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Charter’s dodgy takedown claims against the major labels dismissed

By | Published on Tuesday 10 November 2020

Charter Communications

A US court has rejected a counterclaim filed by American internet service provider Charter Communications in its ongoing legal battle with the record industry. Charter accused the labels themselves of violating the US Digital Millennium Copyright Act by knowingly submitting dodgy takedown requests. The judge concluded that the ISP hadn’t presented any proof of that.

Charter is one of several American ISPs being sued by the record industry in the wake of the big Cox Communication cases. That was where BMG and then the majors successfully argued that Cox had a deliberately shoddy system for dealing with repeat infringers among its customer base. Therefore, Cox should not qualify for protection under the copyright safe harbour, meaning it can be held liable for the copyright infringement of its users.

Facing the same allegations, Charter – among other things – hit back with its own claims against the labels. Basically, the major labels had previously amended their lawsuit removing 455 songs and recordings from a list of works they claimed Charter customers had specifically infringed. The ISP argued that that was because it turned out the majors didn’t actually own those copyrights. And, therefore, they should never have filed takedown notices in relation to those works.

Charter are not the only internet company fighting copyright infringement lawsuits from the music industry that have hit back in this way. Various companies have accused the labels – or their trade body or the anti-piracy agencies they employ – of routinely issuing takedowns over music they don’t control. Knowingly doing so would violate the DMCA, which includes obligations for takedown issuers as well as the safe harbour-dwelling companies that receive the takedown requests.

However, dismissing those arguments in the Charter case, a judge recently stated: “Even if I assume, as does Charter, that plaintiffs dropped the 455 works because they did not have a valid infringement claim as to them, Charter has not alleged facts plausibly showing that plaintiffs knowingly or materially misrepresented its infringement claims in the original complaint”.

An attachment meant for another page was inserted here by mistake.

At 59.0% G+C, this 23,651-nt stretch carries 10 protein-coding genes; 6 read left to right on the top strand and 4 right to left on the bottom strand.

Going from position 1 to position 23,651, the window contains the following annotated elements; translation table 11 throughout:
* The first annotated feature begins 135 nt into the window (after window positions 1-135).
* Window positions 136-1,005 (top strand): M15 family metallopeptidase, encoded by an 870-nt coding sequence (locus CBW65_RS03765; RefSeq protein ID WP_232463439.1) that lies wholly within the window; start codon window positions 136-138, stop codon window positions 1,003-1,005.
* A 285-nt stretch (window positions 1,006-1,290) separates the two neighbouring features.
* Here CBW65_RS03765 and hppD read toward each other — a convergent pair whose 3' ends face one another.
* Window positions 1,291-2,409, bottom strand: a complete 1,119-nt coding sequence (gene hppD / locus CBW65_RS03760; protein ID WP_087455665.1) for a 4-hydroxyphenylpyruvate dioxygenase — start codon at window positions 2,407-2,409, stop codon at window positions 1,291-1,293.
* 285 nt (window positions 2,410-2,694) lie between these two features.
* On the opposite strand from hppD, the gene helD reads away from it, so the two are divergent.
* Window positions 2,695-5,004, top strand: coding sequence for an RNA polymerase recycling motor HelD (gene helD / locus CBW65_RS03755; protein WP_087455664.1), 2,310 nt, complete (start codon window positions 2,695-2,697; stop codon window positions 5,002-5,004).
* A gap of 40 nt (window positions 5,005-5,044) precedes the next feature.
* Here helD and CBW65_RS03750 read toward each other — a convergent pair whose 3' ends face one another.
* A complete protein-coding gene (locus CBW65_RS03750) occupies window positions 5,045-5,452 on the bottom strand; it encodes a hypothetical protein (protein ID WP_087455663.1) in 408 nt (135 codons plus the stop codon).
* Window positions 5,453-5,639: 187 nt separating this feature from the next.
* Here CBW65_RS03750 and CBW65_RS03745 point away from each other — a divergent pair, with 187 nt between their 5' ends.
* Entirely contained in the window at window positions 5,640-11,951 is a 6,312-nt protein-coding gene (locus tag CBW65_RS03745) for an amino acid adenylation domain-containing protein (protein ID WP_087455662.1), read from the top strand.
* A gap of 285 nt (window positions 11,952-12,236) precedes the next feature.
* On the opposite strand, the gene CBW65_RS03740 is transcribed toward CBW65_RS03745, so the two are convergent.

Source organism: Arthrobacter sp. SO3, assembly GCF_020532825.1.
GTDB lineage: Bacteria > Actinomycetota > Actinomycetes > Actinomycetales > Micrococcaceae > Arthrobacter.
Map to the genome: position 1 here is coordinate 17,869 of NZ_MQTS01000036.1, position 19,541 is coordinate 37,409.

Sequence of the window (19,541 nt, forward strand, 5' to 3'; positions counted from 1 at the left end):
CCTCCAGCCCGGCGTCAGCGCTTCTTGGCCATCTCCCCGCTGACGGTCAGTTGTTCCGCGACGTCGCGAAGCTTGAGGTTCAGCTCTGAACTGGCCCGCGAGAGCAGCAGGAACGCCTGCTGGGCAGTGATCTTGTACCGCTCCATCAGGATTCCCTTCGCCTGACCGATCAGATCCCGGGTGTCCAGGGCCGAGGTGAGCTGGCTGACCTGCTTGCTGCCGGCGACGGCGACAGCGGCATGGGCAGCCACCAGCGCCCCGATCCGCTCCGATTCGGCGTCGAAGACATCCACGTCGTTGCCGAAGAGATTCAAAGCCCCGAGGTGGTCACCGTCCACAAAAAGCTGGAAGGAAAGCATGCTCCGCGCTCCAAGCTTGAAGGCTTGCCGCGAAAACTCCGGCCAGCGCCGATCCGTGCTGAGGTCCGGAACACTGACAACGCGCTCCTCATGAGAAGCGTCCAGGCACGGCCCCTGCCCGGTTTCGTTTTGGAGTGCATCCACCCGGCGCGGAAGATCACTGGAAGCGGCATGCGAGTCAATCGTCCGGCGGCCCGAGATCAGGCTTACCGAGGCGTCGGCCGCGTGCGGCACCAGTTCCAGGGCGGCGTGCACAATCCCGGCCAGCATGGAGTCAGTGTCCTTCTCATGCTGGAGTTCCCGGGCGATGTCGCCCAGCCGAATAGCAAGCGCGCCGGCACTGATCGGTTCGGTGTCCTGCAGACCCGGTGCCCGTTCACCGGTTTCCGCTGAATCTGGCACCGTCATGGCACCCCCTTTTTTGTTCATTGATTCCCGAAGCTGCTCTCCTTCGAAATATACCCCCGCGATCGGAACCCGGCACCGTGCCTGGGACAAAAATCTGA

The ruling went on: “The closest the counterclaim comes to alleging a knowing misrepresentation is in paragraph 80 [of the counterclaim], which asserts, ‘upon information and belief, at all times, plaintiff had or should have had knowledge of the status of their purported ownership or control of copyrights when they sent infringement notices regarding those copyrights, including those at issue in this case'”.

But, the judge said, “That conclusory statement, asserted on ‘information and belief’, and sounding in language of negligence, falls short of the mark”.

The judge also said that, in the context of the 11,482 works allegedly infringed by Charter customers, the removal of 455 of those works was “not material”.

And also Charter hadn’t been damaged by any allegedly false takedown requests because it never disconnected any customers based on copyright complaints, that being a core part of the labels’ litigation, ie that the ISP didn’t have a proper system for dealing with repeat infringers.

It remains to be seen how Charter responds, and whether this judgement impacts on other internet companies making similar dodgy takedown allegations when faced with copyright infringement lawsuits from the labels.